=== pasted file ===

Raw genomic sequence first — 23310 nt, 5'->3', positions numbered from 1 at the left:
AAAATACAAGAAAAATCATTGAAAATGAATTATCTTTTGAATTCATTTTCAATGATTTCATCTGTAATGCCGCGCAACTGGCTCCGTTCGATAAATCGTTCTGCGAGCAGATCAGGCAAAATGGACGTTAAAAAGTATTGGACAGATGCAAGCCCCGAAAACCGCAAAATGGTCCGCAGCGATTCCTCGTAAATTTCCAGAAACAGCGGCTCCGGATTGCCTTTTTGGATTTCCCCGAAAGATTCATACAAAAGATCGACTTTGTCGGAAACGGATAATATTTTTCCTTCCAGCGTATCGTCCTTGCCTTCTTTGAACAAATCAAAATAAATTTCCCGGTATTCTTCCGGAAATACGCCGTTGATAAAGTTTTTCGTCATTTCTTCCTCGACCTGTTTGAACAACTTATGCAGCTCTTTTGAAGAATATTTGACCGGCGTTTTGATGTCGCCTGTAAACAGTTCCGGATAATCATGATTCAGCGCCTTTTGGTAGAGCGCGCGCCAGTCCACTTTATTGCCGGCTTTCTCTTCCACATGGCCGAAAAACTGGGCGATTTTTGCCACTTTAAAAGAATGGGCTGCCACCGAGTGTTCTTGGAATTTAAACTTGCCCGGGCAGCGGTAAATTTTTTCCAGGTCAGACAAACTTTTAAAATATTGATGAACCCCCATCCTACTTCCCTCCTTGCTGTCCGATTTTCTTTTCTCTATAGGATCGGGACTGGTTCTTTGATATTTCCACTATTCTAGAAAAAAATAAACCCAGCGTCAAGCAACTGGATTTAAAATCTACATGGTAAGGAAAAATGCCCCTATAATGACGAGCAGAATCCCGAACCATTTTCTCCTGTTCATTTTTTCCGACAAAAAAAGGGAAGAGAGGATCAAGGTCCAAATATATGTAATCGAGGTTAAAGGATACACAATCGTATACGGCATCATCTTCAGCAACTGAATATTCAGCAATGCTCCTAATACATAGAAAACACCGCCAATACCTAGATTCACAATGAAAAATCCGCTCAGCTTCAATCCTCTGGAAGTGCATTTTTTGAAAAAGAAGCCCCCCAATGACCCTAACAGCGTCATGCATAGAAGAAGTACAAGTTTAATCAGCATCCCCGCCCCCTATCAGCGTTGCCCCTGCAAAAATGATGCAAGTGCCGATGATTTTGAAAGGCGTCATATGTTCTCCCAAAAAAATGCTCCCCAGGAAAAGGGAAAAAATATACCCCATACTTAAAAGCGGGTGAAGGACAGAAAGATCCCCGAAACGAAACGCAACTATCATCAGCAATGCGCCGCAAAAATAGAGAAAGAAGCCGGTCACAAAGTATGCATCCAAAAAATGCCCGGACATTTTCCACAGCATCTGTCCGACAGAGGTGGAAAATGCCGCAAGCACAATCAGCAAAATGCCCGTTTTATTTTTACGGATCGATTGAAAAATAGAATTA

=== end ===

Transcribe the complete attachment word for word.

Raw genomic sequence first — 23310 nt, 5'->3', positions numbered from 1 at the left:
AAAATACAAGAAAAATCATTGAAAATGAATTATCTTTTGAATTCATTTTCAATGATTTCATCTGTAATGCCGCGCAACTGGCTCCGTTCGATAAATCGTTCTGCGAGCAGATCAGGCAAAATGGACGTTAAAAAGTATTGGACAGATGCAAGCCCCGAAAACCGCAAAATGGTCCGCAGCGATTCCTCGTAAATTTCCAGAAACAGCGGCTCCGGATTGCCTTTTTGGATTTCCCCGAAAGATTCATACAAAAGATCGACTTTGTCGGAAACGGATAATATTTTTCCTTCCAGCGTATCGTCCTTGCCTTCTTTGAACAAATCAAAATAAATTTCCCGGTATTCTTCCGGAAATACGCCGTTGATAAAGTTTTTCGTCATTTCTTCCTCGACCTGTTTGAACAACTTATGCAGCTCTTTTGAAGAATATTTGACCGGCGTTTTGATGTCGCCTGTAAACAGTTCCGGATAATCATGATTCAGCGCCTTTTGGTAGAGCGCGCGCCAGTCCACTTTATTGCCGGCTTTCTCTTCCACATGGCCGAAAAACTGGGCGATTTTTGCCACTTTAAAAGAATGGGCTGCCACCGAGTGTTCTTGGAATTTAAACTTGCCCGGGCAGCGGTAAATTTTTTCCAGGTCAGACAAACTTTTAAAATATTGATGAACCCCCATCCTACTTCCCTCCTTGCTGTCCGATTTTCTTTTCTCTATAGGATCGGGACTGGTTCTTTGATATTTCCACTATTCTAGAAAAAAATAAACCCAGCGTCAAGCAACTGGATTTAAAATCTACATGGTAAGGAAAAATGCCCCTATAATGACGAGCAGAATCCCGAACCATTTTCTCCTGTTCATTTTTTCCGACAAAAAAAGGGAAGAGAGGATCAAGGTCCAAATATATGTAATCGAGGTTAAAGGATACACAATCGTATACGGCATCATCTTCAGCAACTGAATATTCAGCAATGCTCCTAATACATAGAAAACACCGCCAATACCTAGATTCACAATGAAAAATCCGCTCAGCTTCAATCCTCTGGAAGTGCATTTTTTGAAAAAGAAGCCCCCCAATGACCCTAACAGCGTCATGCATAGAAGAAGTACAAGTTTAATCAGCATCCCCGCCCCCTATCAGCGTTGCCCCTGCAAAAATGATGCAAGTGCCGATGATTTTGAAAGGCGTCATATGTTCTCCCAAAAAAATGCTCCCCAGGAAAAGGGAAAAAATATACCCCATACTTAAAAGCGGGTGAAGGACAGAAAGATCCCCGAAACGAAACGCAACTATCATCAGCAATGCGCCGCAAAAATAGAGAAAGAAGCCGGTCACAAAGTATGCATCCAAAAAATGCCCGGACATTTTCCACAGCATCTGTCCGACAGAGGTGGAAAATGCCGCAAGCACAATCAGCAAAATGCCCGTTTTATTTTTACGGATCGATTGAAAAATAGAATTA